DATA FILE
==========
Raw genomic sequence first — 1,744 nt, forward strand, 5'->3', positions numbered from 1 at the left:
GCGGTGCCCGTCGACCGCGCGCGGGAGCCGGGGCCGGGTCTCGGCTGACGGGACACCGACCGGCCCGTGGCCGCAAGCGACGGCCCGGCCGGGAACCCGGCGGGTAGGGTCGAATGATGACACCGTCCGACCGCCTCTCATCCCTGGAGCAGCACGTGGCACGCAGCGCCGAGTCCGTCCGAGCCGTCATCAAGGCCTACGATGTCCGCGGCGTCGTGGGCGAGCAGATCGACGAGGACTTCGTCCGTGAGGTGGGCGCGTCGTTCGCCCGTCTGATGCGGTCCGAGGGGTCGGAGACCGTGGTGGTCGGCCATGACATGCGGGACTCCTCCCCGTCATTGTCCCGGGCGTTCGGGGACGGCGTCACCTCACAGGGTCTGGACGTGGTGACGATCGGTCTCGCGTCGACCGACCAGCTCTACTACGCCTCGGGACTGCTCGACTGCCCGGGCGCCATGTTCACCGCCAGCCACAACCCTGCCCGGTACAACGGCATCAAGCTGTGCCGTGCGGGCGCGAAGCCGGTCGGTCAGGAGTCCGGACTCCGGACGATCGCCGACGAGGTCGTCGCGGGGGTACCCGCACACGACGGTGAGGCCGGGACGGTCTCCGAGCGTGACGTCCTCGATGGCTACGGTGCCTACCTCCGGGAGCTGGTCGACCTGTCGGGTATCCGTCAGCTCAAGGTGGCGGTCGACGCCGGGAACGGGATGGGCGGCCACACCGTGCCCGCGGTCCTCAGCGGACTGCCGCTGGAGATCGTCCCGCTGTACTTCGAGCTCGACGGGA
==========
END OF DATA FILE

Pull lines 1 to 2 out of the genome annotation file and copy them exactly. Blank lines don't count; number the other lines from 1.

Raw genomic sequence first — 1,744 nt, forward strand, 5'->3', positions numbered from 1 at the left:
GCGGTGCCCGTCGACCGCGCGCGGGAGCCGGGGCCGGGTCTCGGCTGACGGGACACCGACCGGCCCGTGGCCGCAAGCGACGGCCCGGCCGGGAACCCGGCGGGTAGGGTCGAATGATGACACCGTCCGACCGCCTCTCATCCCTGGAGCAGCACGTGGCACGCAGCGCCGAGTCCGTCCGAGCCGTCATCAAGGCCTACGATGTCCGCGGCGTCGTGGGCGAGCAGATCGACGAGGACTTCGTCCGTGAGGTGGGCGCGTCGTTCGCCCGTCTGATGCGGTCCGAGGGGTCGGAGACCGTGGTGGTCGGCCATGACATGCGGGACTCCTCCCCGTCATTGTCCCGGGCGTTCGGGGACGGCGTCACCTCACAGGGTCTGGACGTGGTGACGATCGGTCTCGCGTCGACCGACCAGCTCTACTACGCCTCGGGACTGCTCGACTGCCCGGGCGCCATGTTCACCGCCAGCCACAACCCTGCCCGGTACAACGGCATCAAGCTGTGCCGTGCGGGCGCGAAGCCGGTCGGTCAGGAGTCCGGACTCCGGACGATCGCCGACGAGGTCGTCGCGGGGGTACCCGCACACGACGGTGAGGCCGGGACGGTCTCCGAGCGTGACGTCCTCGATGGCTACGGTGCCTACCTCCGGGAGCTGGTCGACCTGTCGGGTATCCGTCAGCTCAAGGTGGCGGTCGACGCCGGGAACGGGATGGGCGGCCACACCGTGCCCGCGGTCCTCAGCGGACTGCCGCTGGAGATCGTCCCGCTGTACTTCGAGCTCGACGGGA